Over the last 20 years I have been involved in policing leadership development against a backdrop of increasing complexity. I have had the enviable role of having been a police officer, medically retired as a result of an almost fatal stabbing, as well as being a coach and mentor to high performing leaders at all levels in the service.
I propose that too frequently, leaders have been seduced by literature that seeks to reduce the highly contextual aspects of leadership into a set of easily digestible behaviours: ‘the 8 habits’; ‘the 10 success factors’; ‘the 5 essential roles’. In working through the context, complexity, and connections within which policing leaders frequently engage, this focus on simplicity has had little utility. It risks the danger of creating an unrealistic set of almost messianic skills that are unachievable by any one person. Good leaders therefore often feel disempowered and unfulfilled by failing to achieve a decidedly contentious set of principles.
In a significantly structured and stratified profession, policing leadership is never assured simply by the achievement of rank. Some of the most positively influential leaders in operational policing function through an informal network of influence rather than a rank based context. Regardless of rank or role, the various policing cultures pride themselves in their ‘can do’ approach to managing complex operational scenarios, so competence in this field is a necessity of good leadership. If they are to maintain the respect of their followers, high performing leaders recognise and act upon the need to be equipped to fulfil their operational responsibilities. Therefore, we can say that there is a disproportionate alignment between good leadership and operational competence.
From an operational perspective, police officers are acutely aware that they possess power on behalf of the state. Experienced officers, however, are equally mindful that the under-utilisation or enforcement of these powers frequently creates a negotiated settlement, and long-term positive impact for community relations. Implementing powers of arrest is relatively easy; successfully negotiating a valued-based outcome that doesn’t default to the use of state-authorised power takes considerably more skill and leadership.
…a good leader recognises the need to minimise their self-centred approach and move towards a more emotionally intelligent style
While the action-centred aspects of the policing cultures have helped individuals and teams achieve remarkable outcomes, the more reflective aspects of leadership have often been neglected. The public have become increasingly exasperated when policing seems to repeatedly make the same mistakes. In order to compliment the action-centred leadership approach, some policing leaders are increasingly engaged in creating learning rather than learned environments. Self-aware and self-reflective practitioners are encouraged to explore their modus operandi in a constructive manner, focused on continuous professional improvement.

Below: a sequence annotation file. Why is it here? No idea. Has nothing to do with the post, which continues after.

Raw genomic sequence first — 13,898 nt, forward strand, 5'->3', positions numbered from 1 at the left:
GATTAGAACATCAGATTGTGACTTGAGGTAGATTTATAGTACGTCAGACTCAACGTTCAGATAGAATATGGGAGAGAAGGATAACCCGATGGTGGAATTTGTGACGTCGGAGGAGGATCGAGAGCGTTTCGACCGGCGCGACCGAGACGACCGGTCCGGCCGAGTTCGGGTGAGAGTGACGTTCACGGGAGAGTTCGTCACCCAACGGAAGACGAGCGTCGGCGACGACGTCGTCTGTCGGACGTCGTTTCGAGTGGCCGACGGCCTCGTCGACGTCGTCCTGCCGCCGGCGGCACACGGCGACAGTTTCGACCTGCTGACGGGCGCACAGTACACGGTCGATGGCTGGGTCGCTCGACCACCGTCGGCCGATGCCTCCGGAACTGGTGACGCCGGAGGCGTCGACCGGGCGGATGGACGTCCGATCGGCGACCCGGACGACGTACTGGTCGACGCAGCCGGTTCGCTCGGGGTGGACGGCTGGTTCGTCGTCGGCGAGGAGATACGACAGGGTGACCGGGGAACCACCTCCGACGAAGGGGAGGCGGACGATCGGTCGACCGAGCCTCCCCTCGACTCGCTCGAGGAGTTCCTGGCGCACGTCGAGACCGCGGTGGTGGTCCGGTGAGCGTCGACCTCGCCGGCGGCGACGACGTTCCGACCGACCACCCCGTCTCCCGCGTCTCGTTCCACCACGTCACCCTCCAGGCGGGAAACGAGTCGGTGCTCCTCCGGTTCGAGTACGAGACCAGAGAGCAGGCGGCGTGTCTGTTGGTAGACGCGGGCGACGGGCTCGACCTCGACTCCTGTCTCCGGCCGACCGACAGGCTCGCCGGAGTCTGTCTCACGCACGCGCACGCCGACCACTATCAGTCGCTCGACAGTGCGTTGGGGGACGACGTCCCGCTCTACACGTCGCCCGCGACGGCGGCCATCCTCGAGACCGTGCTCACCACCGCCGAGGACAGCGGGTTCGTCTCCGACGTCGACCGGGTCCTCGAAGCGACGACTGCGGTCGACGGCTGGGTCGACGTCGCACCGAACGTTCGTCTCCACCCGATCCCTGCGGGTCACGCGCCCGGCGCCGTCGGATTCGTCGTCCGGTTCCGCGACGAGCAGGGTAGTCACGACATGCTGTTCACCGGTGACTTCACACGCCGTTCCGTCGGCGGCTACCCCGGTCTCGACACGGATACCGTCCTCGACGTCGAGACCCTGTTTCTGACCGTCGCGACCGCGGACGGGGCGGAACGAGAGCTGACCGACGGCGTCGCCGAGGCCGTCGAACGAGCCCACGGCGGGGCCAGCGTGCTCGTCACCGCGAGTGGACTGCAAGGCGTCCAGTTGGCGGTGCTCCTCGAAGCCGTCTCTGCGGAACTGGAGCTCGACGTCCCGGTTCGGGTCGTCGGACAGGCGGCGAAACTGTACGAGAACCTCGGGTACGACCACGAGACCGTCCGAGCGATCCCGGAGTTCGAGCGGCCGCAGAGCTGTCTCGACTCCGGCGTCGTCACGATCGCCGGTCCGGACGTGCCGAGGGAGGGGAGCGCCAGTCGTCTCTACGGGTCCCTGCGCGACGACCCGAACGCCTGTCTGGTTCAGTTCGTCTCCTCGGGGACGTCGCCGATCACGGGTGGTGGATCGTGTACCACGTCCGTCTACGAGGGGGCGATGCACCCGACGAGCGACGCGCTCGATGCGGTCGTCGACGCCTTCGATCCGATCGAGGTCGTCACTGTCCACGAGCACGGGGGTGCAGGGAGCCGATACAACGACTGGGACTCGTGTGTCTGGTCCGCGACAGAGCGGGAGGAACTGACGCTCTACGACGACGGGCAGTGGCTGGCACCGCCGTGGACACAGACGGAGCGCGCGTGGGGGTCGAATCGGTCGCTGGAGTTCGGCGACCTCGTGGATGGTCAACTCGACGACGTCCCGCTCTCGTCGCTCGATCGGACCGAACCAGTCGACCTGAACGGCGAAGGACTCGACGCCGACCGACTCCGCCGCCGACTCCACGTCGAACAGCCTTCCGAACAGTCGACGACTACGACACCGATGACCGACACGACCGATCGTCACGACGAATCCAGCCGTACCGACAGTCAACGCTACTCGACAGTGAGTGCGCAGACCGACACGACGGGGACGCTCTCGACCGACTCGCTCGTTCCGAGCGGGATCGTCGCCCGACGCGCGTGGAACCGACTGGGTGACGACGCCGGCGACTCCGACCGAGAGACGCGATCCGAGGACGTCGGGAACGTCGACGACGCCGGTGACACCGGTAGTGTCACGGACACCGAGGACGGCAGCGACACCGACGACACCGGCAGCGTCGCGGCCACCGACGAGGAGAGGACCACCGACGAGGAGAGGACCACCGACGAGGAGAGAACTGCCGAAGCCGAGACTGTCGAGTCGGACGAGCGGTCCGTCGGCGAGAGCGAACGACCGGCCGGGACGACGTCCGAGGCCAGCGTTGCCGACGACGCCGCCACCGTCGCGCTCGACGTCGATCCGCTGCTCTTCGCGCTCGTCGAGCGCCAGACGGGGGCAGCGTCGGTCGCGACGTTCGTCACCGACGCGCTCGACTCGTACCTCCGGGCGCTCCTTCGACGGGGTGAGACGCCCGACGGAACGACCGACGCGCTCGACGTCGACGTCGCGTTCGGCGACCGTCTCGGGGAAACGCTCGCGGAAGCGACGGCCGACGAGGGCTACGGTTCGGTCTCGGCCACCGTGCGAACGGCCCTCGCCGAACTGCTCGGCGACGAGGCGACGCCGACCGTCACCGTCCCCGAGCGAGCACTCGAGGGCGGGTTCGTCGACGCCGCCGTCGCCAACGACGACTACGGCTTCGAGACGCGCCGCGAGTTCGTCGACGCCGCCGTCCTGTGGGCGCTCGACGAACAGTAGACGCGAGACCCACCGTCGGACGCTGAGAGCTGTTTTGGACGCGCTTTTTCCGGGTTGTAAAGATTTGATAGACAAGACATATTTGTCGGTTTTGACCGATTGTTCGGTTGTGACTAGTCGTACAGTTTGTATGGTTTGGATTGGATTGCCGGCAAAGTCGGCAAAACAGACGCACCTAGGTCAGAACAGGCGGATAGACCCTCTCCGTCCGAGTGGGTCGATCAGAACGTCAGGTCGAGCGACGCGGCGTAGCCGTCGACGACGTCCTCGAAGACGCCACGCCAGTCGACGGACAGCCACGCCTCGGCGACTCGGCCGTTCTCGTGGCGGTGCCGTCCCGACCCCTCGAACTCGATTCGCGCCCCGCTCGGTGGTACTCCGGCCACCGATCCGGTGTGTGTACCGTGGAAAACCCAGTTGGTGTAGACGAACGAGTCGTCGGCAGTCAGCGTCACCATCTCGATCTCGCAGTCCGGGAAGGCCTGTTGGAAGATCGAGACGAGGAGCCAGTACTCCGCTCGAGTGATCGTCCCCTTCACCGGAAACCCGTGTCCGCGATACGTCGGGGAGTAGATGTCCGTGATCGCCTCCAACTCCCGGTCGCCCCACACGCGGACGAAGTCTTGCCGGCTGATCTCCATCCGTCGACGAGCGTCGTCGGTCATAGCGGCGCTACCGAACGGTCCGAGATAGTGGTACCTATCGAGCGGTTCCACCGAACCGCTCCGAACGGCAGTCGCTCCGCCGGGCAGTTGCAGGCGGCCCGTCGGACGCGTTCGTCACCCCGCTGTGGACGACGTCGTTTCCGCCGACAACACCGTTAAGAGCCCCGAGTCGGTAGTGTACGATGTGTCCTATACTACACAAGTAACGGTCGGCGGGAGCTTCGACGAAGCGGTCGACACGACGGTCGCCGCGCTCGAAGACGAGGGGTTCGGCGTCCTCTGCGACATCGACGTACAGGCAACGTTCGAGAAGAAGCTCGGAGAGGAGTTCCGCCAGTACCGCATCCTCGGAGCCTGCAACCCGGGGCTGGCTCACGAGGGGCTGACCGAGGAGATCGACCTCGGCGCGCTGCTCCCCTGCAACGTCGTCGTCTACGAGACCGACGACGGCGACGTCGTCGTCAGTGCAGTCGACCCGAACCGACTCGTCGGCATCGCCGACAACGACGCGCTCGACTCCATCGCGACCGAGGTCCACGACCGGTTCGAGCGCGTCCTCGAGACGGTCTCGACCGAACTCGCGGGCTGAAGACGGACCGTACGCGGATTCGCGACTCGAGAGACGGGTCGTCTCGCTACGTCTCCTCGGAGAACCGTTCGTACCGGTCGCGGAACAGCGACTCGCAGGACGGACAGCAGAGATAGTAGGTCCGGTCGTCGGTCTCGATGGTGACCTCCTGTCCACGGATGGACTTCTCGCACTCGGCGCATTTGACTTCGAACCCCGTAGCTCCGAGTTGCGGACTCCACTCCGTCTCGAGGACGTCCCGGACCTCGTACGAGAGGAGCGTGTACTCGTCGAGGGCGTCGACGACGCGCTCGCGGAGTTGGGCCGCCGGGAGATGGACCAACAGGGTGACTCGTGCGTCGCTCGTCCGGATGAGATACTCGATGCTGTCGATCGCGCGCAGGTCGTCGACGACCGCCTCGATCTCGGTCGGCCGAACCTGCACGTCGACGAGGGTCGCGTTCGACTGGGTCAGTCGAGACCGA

At a personal level, a good leader recognises the need to minimise their self-centred approach and move towards a more emotionally intelligent style, where self-awareness becomes the vital leadership competency. In my experience, poor leaders consistently talk about themselves; good leaders are enthused by the opportunity to explore and nurture the talent that is within their sphere of influence.
In working with high performing policing leaders, one frequent characteristic to emerge is their ability to absorb considerable amounts of personal pressure on behalf of the organisation. Managing the demands of constant change, dealing with a personal complaint under intense public scrutiny, managing highly emotional and emotive public order interactions, coping with the dead and dying: all have a personal cost for those engaged in delivering, managing, and leading the organisational outcomes. While the vocational aspects of policing no doubt help focus individuals towards a greater purpose, nevertheless good leaders are capable of absorbing the strain and recognising its existence in others.
At a strategic level, good leaders demonstrate – and are able to articulate – a clear ethical vision for the future of the service. This has vital importance as it negotiates the often-contradictory space between the internal needs of staff and officers, the short-term requirements of politicians, and the long-term demands of the communities policing seeks to serve. This ethical vision is underpinned by a set of clearly expressed values that help those delivering the service bridge the gap between theory and praxis. Leaders thus create an environment where ethically-informed officers feel empowered and supported to take risks with their decision-making.
Policing leaders are now more conscious than ever that a multi-leader, public service approach to managing resources and outcomes is required. High performing leadership is now more focused towards articulating the value that policing brings to a connected public sector delivery. Negotiating, influencing, and compromise are critical success factors.
Featured image: Inverness Burgh Police Special Constabulary (WW2 era) 2 of 3 by Dave Conner. CC-BY-2.0 via Flickr.
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We police in a volatile, uncertain, complex, and often ambiguous environment. I agree that we tend to simplify leadership, when the challenges police leaders face are anything but simple.
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